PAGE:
Rugby Championship: Breaking Down Argentina's Strengths and Weaknesses
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Argentina have yet to win a game in the Rugby Championship, but after naming a full-strength squad for their second season in the competition they will be confident of fixing that statistic against the Southern Hemisphere’s big boys.
In all but one of their six matches last year—the 54-15 home defeat by the All Blacks—the Pumas were competitive. They earned a draw with South Africa on their home debut in the tournament, while a total of only 10 points separated the sides in their two losses to Australia.
The Pumas had waited a long time for their invitation to join what used to be the Tri-Nations, and they showed that they belonged with a number of typically obdurate performances.
Argentina’s challenge this year is to make further progress and prove that their efforts and relative success last year was not achieved on passion alone. Second-season syndrome needs to be avoided, and it appears they are doing everything in their power to guarantee the trend is upwards.
As well as securing the services of their leading European-based players, the Pumas have contracted World Cup-winning New Zealand coach Graham Henry on a consultancy basis.
Henry has been advising coach Santiago Phelan during the Pumas training camp at The High Performance Centre in Florida and will be retained for the duration of the tournament.
According to Reuters, veteran centre Felipe Contepomi certainly feels the Pumas' preparation has gone well.
This is a good squad that has prepared hard. We are where we want to be. There are things to improve but we are in a strong way.
Starting with their opening clash against South Africa in Johannesburg on August 17, the Pumas will want to banish memories of two heavy summer defeats against England.
Those games featured Argentina’s second-string squad as Phelan chose to rest his leading players, and only four have been retained for the upcoming tournament.
With the likes of Juan Martin Fernandez Lobbe, Patricio Albacete, Juan Manuel Leguizamon and Marcos Ayerza all fit and available, the Pumas will again provide formidable opposition up front.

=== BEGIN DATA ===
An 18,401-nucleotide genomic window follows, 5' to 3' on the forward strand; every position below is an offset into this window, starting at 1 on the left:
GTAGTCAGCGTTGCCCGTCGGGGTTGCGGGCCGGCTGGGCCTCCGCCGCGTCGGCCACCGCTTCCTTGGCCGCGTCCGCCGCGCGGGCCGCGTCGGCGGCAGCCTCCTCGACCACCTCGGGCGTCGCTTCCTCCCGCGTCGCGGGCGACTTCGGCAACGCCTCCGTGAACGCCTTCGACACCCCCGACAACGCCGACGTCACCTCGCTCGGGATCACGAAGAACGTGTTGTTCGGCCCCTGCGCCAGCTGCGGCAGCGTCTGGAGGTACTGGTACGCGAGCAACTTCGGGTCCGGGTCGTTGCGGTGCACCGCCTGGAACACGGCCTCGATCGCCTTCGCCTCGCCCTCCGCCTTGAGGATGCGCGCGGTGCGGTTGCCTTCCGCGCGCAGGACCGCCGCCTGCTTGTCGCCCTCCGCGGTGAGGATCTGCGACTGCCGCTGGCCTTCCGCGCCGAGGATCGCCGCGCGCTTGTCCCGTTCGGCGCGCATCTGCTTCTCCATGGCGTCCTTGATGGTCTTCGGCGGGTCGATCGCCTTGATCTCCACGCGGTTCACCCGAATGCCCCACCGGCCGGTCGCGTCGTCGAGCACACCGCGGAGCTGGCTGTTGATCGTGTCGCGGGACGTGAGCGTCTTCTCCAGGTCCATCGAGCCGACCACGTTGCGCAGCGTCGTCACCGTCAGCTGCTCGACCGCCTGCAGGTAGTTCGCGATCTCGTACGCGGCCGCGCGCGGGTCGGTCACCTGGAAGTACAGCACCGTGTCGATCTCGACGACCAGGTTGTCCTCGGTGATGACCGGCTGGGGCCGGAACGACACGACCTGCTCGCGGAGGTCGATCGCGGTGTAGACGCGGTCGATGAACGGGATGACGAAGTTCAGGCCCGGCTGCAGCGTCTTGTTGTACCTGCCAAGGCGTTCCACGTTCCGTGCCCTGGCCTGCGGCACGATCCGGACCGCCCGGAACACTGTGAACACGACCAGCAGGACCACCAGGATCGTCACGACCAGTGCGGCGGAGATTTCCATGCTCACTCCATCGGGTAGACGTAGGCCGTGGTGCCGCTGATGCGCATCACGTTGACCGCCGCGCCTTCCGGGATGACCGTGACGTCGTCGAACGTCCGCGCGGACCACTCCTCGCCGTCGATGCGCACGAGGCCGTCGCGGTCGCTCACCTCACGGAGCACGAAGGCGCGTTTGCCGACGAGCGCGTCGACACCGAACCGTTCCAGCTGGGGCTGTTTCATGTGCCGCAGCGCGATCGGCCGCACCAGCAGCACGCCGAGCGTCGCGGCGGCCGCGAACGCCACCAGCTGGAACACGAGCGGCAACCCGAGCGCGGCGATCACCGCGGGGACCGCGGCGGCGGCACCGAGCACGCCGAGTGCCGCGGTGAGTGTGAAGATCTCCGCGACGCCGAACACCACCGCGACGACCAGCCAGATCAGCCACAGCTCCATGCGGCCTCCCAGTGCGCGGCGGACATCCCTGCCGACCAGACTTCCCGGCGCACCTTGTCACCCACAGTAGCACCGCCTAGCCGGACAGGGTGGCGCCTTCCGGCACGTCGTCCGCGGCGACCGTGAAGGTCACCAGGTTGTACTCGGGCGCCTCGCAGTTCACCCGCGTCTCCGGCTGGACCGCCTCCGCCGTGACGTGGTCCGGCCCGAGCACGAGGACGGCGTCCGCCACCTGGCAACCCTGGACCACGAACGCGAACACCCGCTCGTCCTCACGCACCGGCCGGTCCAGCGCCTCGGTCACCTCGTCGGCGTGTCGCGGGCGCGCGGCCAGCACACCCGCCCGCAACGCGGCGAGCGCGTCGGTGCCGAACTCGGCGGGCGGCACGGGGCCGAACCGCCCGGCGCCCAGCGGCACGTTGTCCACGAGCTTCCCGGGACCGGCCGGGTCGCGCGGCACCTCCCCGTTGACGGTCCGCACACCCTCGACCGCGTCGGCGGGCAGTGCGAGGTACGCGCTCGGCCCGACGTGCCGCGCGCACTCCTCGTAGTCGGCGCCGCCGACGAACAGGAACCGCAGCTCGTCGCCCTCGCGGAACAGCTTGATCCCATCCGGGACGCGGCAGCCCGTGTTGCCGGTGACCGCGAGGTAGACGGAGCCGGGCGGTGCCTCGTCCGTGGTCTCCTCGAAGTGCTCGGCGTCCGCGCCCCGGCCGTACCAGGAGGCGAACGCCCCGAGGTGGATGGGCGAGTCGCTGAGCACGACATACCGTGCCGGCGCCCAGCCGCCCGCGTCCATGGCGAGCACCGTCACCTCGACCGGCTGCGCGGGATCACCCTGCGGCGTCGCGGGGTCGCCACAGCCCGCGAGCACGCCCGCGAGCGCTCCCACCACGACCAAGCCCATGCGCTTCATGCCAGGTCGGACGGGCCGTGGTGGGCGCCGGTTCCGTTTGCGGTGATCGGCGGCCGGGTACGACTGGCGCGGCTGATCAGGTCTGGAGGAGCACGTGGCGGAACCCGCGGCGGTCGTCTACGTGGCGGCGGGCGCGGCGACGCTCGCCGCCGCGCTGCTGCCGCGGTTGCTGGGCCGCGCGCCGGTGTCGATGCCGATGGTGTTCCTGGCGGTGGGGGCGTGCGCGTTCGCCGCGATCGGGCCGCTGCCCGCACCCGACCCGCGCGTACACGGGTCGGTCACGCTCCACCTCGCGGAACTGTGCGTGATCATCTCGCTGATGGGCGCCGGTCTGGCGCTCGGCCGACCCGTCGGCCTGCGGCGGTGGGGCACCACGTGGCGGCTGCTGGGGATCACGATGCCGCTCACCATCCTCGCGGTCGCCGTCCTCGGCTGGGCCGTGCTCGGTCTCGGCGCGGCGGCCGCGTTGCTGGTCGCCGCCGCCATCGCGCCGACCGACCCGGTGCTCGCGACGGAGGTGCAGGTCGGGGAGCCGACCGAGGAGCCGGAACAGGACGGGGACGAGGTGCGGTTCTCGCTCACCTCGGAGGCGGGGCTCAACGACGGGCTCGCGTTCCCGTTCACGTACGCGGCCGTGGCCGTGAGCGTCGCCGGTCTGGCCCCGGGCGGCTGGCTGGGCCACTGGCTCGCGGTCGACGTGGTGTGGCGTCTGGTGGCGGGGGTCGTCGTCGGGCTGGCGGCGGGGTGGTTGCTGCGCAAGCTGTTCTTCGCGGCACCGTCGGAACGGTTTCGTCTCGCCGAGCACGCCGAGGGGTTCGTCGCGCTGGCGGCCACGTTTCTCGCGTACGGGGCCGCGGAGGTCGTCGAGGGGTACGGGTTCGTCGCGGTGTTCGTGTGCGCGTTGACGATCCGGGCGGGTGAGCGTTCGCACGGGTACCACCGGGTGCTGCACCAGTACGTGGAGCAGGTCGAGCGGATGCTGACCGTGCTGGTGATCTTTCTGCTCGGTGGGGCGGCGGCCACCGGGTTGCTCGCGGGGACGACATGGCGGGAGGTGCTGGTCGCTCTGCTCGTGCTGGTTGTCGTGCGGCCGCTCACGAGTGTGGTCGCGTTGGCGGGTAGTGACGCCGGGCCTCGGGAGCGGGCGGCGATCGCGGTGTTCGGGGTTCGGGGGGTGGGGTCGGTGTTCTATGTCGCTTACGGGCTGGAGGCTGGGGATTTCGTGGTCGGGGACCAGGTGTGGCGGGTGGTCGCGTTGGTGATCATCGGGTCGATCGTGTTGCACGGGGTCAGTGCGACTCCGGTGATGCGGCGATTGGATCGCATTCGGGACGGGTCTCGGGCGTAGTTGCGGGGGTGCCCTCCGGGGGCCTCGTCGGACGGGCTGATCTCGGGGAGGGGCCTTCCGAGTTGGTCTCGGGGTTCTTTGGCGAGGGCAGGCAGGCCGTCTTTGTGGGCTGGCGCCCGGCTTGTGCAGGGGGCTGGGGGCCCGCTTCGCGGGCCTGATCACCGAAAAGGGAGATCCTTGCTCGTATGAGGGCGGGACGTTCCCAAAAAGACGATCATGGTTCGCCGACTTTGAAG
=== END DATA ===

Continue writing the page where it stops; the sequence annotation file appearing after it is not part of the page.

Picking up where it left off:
Expect them to employ their famous "bajada" technique as they look to put maximum pressure on opposition scrums.
It is behind the pack that the Pumas are likely to find the going tough, and much will depend on the form of the mercurial Juan Martin Hernandez.
The Racing Metro full-back has able support in Leicester centre Gonzalo Camacho and Bath wing Horacio Agulla, but their half-backs are not yet of proven international quality.
Phelan may employ Contepomi at fly-half, but his performances against England suggested he is past his best.
The Pumas have consistently shown since finishing third in the 2007 Rugby World Cup that they should not be under-estimated.
South Africa skipper Jean de Villiers certainly will not be making that mistake, as he told Supersport.
They will be tough as always. It’s never easy when you play those unions and Argentina had great preparation as well. They played a B or C team against England, they rested their mainline players and have prepared well. It will be a tough test.
With their formidable scrum, the Pumas will target the Wallabies pack that struggled against the Lions over the summer, and their home clash with Australia in Rosario on the final weekend looks like their best chance of a maiden win.
They may cause an upset along the way but expect the Pumas to again be propping up the table at the end of the tournament.
Argentina 2013 Rugby Championship schedule
Aug 17 v South Africa (Johannesburg)
Aug 24 v South Africa (Mendoza)
Sept 7 v New Zealand (Hamilton)
Sept 14 v Australia (Perth)
Sept 28 v New Zealand (La Plata)
Oct 5 v Australia (Rosario)
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